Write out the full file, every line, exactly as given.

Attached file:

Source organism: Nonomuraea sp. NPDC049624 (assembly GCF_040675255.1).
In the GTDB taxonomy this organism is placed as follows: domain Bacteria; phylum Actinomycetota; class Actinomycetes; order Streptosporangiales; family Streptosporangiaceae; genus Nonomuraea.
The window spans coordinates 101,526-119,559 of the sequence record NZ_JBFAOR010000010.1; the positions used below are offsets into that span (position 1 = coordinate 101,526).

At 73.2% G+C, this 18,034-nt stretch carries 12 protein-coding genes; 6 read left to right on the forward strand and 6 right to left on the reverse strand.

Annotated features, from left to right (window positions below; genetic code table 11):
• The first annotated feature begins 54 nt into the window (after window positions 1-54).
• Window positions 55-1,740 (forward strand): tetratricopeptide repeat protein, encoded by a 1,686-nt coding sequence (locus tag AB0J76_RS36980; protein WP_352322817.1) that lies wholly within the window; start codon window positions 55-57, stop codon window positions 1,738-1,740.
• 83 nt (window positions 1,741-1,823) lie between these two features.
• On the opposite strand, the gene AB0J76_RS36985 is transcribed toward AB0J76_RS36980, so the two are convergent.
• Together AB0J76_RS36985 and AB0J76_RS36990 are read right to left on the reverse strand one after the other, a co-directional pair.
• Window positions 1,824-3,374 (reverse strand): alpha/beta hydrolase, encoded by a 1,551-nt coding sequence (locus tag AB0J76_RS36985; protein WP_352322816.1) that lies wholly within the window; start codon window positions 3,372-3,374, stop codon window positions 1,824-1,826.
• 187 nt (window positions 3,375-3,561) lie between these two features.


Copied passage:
Source organism: Nonomuraea sp. NPDC049624 (assembly GCF_040675255.1).
In the GTDB taxonomy this organism is placed as follows: domain Bacteria; phylum Actinomycetota; class Actinomycetes; order Streptosporangiales; family Streptosporangiaceae; genus Nonomuraea.
The window spans coordinates 101,526-119,559 of the sequence record NZ_JBFAOR010000010.1; the positions used below are offsets into that span (position 1 = coordinate 101,526).

At 73.2% G+C, this 18,034-nt stretch carries 12 protein-coding genes; 6 read left to right on the forward strand and 6 right to left on the reverse strand.

Annotated features, from left to right (window positions below; genetic code table 11):
• The first annotated feature begins 54 nt into the window (after window positions 1-54).
• Window positions 55-1,740 (forward strand): tetratricopeptide repeat protein, encoded by a 1,686-nt coding sequence (locus tag AB0J76_RS36980; protein WP_352322817.1) that lies wholly within the window; start codon window positions 55-57, stop codon window positions 1,738-1,740.
• 83 nt (window positions 1,741-1,823) lie between these two features.
• On the opposite strand, the gene AB0J76_RS36985 is transcribed toward AB0J76_RS36980, so the two are convergent.
• Together AB0J76_RS36985 and AB0J76_RS36990 are read right to left on the reverse strand one after the other, a co-directional pair.
• Window positions 1,824-3,374 (reverse strand): alpha/beta hydrolase, encoded by a 1,551-nt coding sequence (locus tag AB0J76_RS36985; protein WP_352322816.1) that lies wholly within the window; start codon window positions 3,372-3,374, stop codon window positions 1,824-1,826.
• 187 nt (window positions 3,375-3,561) lie between these two features.